When the New York Times published a pastitsio recipe, lovers of traditional Greek food howled about the deviation from what they believed to be the one true version. But while the baked dish that layers pasta, ragu, and a creamy bechamel sauce may be a Greek classic, the actual concept comes from a long Italian history of baked pastas, and variations are eaten all around the Mediterranean. In a nod to its origins, I like to call it pasticcio, the original Italian word for the dish that’s usually translated as “a big mess.”
Ground beef is typically used in the tomato sauce, but I subbed umami-dense mushrooms. And since the Greek dish always reminded me of moussaka, I added eggplant, too. Thumb-print shaped orecchiette replace the usual elbow macaroni. The texture and shallow cup of the “little ears” holds onto the sauces. Ras el hanout, the often-secret blend that spice merchants called the “head of the shop,” gives the pasticcio the flavor of the Levant and acknowledges the deep connections between Northern Africa and Southern Italy.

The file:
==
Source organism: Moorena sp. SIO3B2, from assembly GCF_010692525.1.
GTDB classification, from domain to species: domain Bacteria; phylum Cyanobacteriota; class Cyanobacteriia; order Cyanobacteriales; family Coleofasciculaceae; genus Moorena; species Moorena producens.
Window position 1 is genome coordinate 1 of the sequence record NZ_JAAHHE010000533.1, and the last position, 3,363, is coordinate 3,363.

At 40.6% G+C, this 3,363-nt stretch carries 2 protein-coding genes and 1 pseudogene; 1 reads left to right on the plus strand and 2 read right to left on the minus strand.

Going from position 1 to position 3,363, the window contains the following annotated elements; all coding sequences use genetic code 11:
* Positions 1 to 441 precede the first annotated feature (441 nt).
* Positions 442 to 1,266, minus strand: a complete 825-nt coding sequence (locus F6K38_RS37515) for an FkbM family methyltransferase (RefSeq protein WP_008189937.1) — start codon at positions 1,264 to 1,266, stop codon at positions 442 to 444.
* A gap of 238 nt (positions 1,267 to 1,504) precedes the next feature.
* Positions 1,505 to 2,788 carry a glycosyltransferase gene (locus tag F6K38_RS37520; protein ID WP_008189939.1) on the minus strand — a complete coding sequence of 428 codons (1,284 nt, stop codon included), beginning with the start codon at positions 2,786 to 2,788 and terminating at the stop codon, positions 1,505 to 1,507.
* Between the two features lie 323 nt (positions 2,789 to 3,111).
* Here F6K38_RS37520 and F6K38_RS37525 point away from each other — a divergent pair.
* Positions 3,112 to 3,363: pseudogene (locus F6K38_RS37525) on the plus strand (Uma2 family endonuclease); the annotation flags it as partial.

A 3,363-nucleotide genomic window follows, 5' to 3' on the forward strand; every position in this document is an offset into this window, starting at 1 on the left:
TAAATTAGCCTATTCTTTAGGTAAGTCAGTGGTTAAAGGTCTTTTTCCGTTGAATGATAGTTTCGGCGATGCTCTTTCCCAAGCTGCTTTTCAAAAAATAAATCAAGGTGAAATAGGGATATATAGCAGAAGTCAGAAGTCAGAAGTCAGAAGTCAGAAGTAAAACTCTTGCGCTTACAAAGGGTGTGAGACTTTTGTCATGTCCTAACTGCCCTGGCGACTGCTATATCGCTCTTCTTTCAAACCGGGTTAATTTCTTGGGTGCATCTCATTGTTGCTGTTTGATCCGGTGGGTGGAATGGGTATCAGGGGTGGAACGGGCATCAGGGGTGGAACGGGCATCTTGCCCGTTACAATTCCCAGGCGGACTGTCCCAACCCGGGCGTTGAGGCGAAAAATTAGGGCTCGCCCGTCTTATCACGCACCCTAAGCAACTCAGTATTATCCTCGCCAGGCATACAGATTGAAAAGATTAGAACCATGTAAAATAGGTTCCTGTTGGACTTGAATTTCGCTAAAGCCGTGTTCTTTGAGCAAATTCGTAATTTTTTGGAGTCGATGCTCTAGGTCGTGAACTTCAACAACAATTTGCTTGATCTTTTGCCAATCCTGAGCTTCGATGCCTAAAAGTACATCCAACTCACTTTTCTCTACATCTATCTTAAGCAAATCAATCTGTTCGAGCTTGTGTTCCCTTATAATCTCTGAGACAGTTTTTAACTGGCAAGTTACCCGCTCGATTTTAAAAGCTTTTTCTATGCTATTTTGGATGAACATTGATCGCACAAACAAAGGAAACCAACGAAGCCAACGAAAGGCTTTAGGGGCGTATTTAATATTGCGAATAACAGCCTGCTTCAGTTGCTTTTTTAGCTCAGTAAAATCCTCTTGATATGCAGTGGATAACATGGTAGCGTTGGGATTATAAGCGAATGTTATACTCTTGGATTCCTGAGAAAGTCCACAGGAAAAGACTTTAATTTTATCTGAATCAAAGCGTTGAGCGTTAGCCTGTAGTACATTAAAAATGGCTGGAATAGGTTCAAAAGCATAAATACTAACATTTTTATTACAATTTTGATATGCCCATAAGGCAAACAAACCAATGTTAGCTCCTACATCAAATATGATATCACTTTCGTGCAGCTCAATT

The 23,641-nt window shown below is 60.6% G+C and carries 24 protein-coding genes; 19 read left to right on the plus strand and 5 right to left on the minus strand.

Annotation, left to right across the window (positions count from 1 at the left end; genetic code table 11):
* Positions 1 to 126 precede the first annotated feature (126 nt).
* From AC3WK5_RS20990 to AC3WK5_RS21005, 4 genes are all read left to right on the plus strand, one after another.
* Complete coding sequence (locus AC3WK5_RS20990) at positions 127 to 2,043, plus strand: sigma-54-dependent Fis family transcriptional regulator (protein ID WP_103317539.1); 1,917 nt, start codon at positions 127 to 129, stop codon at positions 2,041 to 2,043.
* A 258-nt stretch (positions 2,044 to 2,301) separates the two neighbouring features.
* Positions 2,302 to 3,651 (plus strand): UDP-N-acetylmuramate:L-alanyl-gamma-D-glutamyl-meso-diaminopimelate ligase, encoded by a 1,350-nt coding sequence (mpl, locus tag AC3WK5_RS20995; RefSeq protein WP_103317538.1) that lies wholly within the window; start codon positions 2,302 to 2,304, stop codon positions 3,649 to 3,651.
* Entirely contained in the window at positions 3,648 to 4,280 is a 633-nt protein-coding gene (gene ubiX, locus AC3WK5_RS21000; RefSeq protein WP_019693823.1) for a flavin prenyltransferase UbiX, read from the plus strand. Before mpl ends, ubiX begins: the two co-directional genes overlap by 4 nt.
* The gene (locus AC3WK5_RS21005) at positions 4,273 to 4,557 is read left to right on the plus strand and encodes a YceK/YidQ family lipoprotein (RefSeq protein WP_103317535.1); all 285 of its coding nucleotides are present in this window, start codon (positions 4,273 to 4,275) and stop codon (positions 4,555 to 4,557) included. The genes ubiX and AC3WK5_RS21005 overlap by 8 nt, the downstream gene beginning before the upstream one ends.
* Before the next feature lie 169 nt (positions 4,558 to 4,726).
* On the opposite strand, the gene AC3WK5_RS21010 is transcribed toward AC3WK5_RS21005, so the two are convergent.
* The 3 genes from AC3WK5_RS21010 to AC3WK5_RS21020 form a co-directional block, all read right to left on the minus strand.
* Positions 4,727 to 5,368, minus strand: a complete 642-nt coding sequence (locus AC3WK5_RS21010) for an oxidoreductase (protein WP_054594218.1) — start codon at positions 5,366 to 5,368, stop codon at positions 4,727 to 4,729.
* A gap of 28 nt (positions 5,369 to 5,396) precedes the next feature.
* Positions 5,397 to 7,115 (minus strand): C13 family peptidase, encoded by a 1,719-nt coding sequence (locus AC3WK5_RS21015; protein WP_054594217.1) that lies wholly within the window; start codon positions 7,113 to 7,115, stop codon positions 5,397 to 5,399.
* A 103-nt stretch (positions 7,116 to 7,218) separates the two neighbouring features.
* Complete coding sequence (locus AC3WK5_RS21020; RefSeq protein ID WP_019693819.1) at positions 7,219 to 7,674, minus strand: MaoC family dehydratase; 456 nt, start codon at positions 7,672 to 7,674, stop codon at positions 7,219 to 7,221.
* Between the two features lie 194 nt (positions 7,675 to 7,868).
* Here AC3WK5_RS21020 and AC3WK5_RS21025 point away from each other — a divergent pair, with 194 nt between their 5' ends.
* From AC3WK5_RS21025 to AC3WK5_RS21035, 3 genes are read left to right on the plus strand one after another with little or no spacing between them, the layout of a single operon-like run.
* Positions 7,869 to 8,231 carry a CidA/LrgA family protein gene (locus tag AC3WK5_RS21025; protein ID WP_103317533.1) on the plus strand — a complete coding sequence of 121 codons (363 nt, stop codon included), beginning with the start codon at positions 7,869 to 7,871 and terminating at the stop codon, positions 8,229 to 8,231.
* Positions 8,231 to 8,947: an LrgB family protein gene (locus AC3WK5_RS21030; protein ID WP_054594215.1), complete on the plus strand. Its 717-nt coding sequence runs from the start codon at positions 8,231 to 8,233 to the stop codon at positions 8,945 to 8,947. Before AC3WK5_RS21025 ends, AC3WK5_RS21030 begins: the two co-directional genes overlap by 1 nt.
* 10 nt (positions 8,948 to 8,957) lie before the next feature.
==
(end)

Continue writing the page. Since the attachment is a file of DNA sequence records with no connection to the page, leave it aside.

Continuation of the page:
Just like “regular” pastitsio, I cook the components separately. The dry saute method of cooking mushrooms makes them brown nicely and concentrates the flavor. I roast the eggplant, then mix the vegetables into a simple tomato sauce. While tradition calls for layering the ragu and noodles, I just blend them together, then top with the Italian version of white sauce made with olive oil instead of butter. When the dish comes out of the oven with that lovely golden top, the only thing anyone will notice is how good it tastes.
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